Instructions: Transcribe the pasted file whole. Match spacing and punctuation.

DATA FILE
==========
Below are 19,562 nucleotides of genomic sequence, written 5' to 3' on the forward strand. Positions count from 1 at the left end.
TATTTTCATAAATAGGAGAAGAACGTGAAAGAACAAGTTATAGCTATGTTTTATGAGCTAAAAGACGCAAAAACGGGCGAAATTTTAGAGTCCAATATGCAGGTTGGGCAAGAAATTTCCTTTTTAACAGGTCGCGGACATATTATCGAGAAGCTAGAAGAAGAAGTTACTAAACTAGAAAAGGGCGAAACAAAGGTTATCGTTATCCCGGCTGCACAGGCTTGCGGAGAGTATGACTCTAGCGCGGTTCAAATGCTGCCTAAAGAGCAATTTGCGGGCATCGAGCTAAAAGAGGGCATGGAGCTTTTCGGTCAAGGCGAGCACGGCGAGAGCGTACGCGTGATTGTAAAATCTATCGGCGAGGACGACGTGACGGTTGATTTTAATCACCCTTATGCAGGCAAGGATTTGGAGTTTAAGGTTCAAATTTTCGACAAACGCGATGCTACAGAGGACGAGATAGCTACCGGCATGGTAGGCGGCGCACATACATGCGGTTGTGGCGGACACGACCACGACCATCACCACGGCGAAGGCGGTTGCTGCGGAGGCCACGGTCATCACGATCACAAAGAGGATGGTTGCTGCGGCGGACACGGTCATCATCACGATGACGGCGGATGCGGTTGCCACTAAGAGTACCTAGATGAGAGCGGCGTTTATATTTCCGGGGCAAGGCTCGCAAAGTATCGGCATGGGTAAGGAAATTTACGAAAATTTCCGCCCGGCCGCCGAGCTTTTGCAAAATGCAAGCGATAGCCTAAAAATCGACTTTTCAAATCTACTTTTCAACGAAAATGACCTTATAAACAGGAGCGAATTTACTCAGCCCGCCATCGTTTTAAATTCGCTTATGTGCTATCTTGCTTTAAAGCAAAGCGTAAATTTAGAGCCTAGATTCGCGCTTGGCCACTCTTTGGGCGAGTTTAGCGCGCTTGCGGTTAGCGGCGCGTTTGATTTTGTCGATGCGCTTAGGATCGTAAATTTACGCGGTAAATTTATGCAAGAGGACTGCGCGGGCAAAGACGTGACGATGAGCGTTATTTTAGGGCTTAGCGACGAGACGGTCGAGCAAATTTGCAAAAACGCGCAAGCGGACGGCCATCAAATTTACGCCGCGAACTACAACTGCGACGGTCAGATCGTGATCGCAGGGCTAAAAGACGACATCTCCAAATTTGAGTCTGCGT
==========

Below are 19,562 nucleotides of genomic sequence, written 5' to 3' on the forward strand. Positions count from 1 at the left end.
TATTTTCATAAATAGGAGAAGAACGTGAAAGAACAAGTTATAGCTATGTTTTATGAGCTAAAAGACGCAAAAACGGGCGAAATTTTAGAGTCCAATATGCAGGTTGGGCAAGAAATTTCCTTTTTAACAGGTCGCGGACATATTATCGAGAAGCTAGAAGAAGAAGTTACTAAACTAGAAAAGGGCGAAACAAAGGTTATCGTTATCCCGGCTGCACAGGCTTGCGGAGAGTATGACTCTAGCGCGGTTCAAATGCTGCCTAAAGAGCAATTTGCGGGCATCGAGCTAAAAGAGGGCATGGAGCTTTTCGGTCAAGGCGAGCACGGCGAGAGCGTACGCGTGATTGTAAAATCTATCGGCGAGGACGACGTGACGGTTGATTTTAATCACCCTTATGCAGGCAAGGATTTGGAGTTTAAGGTTCAAATTTTCGACAAACGCGATGCTACAGAGGACGAGATAGCTACCGGCATGGTAGGCGGCGCACATACATGCGGTTGTGGCGGACACGACCACGACCATCACCACGGCGAAGGCGGTTGCTGCGGAGGCCACGGTCATCACGATCACAAAGAGGATGGTTGCTGCGGCGGACACGGTCATCATCACGATGACGGCGGATGCGGTTGCCACTAAGAGTACCTAGATGAGAGCGGCGTTTATATTTCCGGGGCAAGGCTCGCAAAGTATCGGCATGGGTAAGGAAATTTACGAAAATTTCCGCCCGGCCGCCGAGCTTTTGCAAAATGCAAGCGATAGCCTAAAAATCGACTTTTCAAATCTACTTTTCAACGAAAATGACCTTATAAACAGGAGCGAATTTACTCAGCCCGCCATCGTTTTAAATTCGCTTATGTGCTATCTTGCTTTAAAGCAAAGCGTAAATTTAGAGCCTAGATTCGCGCTTGGCCACTCTTTGGGCGAGTTTAGCGCGCTTGCGGTTAGCGGCGCGTTTGATTTTGTCGATGCGCTTAGGATCGTAAATTTACGCGGTAAATTTATGCAAGAGGACTGCGCGGGCAAAGACGTGACGATGAGCGTTATTTTAGGGCTTAGCGACGAGACGGTCGAGCAAATTTGCAAAAACGCGCAAGCGGACGGCCATCAAATTTACGCCGCGAACTACAACTGCGACGGTCAGATCGTGATCGCAGGGCTAAAAGACGACATCTCCAAATTTGAGTCTGCGT